Institute of Arab and Islamic Art, NY, hosts Nabil Kanso’s works - GulfToday

Institute of Arab and Islamic Art, NY, hosts Nabil Kanso’s works

Nabil Kanso 1

Some of the artist’s works as seen in the studio.

Muhammad Yusuf, Features Writer

The Institute of Arab and Islamic Art in New York is presenting (IAIA, Apr. 30 – Aug. 25) Endless Night by Nabil Kanso. Curated by Mohammed Rashid Al-Thani, it is the first institutional solo exhibition of Kanso (1940–2019), in New York. The show unveils Kanso’s practice, deeply rooted in themes of war and human suffering. Born in Beirut, Lebanon, Kanso grew up at a time when the geopolitical landscape of the Arab region was being reshaped by the Arab-Israeli War. The exhibition explores his long standing devotion to protest art by investigating the relationship between social injustice, myth, memory, and medium.

Coming from a region beset by war, Kanso found himself a foreigner in America during a tumultuous period in the country’s socio-cultural and political restructuring. In 1968, while completing his BA and MA at New York University, he set up his studio in Manhattan amid a climate of unprecedented protest against America’s military intervention in Vietnam. His large, unstretched paintings bring to life a powerful and confrontational cluster of human-sized figures – leaping and floating – reaching outward to a world in a state of complete disintegration.

He did not intend for his paintings to relate particular historical events, but rather to serve as an expression of emotions, and tragedies associated with global conflicts. His paintings unearth a visual iconography which weave together elements of neo-expressionism with mythological imagery, influenced by both contemporary and classical sources. In the early 1980s, Kanso created a series of 242 macabre tragicomedy ink drawings called Leaves from the Theater of War (1980-1992). They detailed his personal account of the realities of conflict. On view here for the first time since it was created, the drawings were made after Kanso’s visit to his homeland in 1982 at the height of the Lebanese Civil War (1975-90), during which Israel’s invasion saw the Siege of Beirut and the tragic Sabra and Shatila Massacres, which killed thousands of Palestinians and Lebanese Shias.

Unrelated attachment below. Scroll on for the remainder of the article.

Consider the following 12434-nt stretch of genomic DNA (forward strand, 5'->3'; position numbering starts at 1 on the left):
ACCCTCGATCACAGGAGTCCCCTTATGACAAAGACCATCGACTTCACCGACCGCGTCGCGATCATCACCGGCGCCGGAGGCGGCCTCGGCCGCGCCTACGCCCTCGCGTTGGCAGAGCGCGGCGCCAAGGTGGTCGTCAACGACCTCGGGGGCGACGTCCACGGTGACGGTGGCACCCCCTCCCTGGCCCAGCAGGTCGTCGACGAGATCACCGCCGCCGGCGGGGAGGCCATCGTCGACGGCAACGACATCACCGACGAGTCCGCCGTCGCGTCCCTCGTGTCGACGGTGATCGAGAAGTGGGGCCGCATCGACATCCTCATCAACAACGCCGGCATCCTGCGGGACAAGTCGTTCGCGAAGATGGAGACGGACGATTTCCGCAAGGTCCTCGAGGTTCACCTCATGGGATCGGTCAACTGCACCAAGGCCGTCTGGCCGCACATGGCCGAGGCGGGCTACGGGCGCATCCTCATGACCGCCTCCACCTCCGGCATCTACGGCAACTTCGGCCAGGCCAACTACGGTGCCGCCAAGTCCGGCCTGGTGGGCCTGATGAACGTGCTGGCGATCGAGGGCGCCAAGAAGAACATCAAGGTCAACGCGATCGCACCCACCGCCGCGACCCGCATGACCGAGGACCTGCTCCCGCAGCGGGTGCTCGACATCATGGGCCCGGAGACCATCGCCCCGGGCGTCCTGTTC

The dark-humored, sharp-edged drawings invoke Francisco Goya’s series The Disasters of War or Pablo Picasso’s Guernica, while providing a more explicit reading of the role political elites play in inflicting systemic violence and societal division. Kanso’s drawings, like his paintings, are living testimonies that emphasise no matter how distant or foreign a conflict is, one cannot be fully removed from the consequences of war and its impact on shared humanity.

Nabil Kanso 2 Nabil Kanso before one of his compositions.